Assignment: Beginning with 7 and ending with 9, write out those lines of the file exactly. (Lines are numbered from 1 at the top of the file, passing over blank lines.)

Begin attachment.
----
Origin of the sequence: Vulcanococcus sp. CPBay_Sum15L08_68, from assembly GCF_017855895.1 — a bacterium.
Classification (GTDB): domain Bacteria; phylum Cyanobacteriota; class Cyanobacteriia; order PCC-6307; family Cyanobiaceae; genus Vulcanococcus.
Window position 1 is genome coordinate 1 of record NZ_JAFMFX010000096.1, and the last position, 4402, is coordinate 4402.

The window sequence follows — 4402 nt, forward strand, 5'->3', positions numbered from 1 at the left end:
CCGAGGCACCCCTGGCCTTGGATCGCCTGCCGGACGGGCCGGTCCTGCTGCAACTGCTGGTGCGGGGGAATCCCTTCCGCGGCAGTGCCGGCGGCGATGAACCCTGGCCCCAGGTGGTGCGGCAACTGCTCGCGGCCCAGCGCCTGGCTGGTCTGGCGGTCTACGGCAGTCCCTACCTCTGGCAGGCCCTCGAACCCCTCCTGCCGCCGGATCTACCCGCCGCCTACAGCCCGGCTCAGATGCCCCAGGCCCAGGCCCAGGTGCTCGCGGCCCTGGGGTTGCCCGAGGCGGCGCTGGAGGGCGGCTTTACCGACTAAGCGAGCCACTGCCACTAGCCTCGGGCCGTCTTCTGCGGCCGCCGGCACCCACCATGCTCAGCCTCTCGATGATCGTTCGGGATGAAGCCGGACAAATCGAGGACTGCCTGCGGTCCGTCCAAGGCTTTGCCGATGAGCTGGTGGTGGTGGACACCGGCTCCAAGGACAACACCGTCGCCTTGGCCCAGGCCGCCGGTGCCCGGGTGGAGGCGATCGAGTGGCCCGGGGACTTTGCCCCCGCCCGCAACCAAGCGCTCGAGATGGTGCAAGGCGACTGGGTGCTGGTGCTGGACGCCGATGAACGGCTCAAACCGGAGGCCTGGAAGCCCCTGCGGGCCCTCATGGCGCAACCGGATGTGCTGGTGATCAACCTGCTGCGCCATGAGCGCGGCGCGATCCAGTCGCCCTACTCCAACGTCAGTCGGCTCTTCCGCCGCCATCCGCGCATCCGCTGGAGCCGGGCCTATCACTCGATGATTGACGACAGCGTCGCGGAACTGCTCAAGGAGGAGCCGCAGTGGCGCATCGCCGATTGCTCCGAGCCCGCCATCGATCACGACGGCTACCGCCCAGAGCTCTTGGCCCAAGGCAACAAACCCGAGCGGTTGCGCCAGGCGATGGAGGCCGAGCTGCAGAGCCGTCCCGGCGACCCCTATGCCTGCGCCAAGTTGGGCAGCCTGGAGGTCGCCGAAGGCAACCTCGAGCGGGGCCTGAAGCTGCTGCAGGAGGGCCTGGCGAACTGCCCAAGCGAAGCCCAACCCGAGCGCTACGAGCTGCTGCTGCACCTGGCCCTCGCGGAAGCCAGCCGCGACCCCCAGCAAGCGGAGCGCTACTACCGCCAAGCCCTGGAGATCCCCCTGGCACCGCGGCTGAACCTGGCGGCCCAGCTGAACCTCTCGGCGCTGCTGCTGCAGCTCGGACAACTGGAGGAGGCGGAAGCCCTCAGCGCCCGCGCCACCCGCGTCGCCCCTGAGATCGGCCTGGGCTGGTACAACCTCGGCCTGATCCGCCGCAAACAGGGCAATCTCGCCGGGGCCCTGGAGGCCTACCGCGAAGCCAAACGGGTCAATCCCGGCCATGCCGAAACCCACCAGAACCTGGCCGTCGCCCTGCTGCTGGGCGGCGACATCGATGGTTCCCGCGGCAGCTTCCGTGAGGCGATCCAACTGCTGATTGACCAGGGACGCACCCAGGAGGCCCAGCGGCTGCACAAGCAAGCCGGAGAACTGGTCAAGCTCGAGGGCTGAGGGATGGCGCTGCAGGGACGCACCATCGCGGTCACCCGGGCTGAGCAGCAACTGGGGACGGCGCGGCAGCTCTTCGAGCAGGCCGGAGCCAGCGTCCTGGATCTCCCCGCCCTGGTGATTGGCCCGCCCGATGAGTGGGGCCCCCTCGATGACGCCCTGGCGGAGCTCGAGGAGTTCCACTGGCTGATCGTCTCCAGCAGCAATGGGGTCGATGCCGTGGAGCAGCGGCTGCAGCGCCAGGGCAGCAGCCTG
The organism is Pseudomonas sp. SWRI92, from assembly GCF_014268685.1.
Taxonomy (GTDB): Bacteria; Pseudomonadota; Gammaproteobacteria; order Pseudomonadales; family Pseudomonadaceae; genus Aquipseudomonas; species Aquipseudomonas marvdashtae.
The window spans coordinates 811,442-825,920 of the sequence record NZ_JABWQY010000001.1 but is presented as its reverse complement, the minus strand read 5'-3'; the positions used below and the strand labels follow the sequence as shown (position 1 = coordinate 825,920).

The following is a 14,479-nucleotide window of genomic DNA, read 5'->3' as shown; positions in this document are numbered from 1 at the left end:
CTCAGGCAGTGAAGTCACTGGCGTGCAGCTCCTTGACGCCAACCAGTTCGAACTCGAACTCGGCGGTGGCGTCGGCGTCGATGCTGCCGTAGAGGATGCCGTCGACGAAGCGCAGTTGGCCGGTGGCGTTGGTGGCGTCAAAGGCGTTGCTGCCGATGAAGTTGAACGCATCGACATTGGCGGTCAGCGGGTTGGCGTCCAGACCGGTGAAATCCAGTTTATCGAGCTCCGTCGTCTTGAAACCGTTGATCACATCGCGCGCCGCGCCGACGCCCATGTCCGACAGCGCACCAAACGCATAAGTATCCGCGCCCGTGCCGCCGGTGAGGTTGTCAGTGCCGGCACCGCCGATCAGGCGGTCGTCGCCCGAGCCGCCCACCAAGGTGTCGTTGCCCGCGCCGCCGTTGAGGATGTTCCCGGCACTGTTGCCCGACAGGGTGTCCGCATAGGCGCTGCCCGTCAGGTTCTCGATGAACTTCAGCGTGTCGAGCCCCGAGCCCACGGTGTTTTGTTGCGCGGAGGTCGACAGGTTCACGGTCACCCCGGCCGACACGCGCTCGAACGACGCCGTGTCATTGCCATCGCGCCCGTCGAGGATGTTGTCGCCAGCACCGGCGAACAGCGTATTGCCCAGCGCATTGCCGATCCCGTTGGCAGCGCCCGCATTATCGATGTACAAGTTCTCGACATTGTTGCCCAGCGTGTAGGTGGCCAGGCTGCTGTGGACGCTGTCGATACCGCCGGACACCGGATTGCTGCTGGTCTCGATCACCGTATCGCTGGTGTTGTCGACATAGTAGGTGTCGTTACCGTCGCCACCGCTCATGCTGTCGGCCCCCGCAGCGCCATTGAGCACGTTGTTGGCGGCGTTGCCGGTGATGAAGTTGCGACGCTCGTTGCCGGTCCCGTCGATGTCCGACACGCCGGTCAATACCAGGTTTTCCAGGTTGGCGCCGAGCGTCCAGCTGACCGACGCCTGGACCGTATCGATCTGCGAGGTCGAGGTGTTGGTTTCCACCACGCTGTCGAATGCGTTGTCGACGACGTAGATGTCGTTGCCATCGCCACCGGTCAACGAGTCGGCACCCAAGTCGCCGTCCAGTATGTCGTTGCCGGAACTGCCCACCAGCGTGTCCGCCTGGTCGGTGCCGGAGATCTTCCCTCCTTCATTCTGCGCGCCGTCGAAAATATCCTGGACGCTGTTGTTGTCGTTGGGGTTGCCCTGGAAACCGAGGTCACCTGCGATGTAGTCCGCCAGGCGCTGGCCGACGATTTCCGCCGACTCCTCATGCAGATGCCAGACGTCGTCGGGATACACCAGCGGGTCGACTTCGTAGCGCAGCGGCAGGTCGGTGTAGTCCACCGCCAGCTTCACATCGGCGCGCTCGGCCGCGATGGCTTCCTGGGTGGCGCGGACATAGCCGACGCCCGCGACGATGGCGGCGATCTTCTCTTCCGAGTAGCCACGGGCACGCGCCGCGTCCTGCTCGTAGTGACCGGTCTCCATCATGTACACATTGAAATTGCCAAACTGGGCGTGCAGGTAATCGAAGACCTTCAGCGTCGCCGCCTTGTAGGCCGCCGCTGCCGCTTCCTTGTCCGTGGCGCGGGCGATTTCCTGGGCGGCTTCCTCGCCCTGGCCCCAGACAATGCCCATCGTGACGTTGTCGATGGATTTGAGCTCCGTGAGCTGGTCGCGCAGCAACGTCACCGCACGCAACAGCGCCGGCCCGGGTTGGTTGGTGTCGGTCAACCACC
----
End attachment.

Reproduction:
Taxonomy (GTDB): Bacteria; Pseudomonadota; Gammaproteobacteria; order Pseudomonadales; family Pseudomonadaceae; genus Aquipseudomonas; species Aquipseudomonas marvdashtae.
The window spans coordinates 811,442-825,920 of the sequence record NZ_JABWQY010000001.1 but is presented as its reverse complement, the minus strand read 5'-3'; the positions used below and the strand labels follow the sequence as shown (position 1 = coordinate 825,920).

The following is a 14,479-nucleotide window of genomic DNA, read 5'->3' as shown; positions in this document are numbered from 1 at the left end: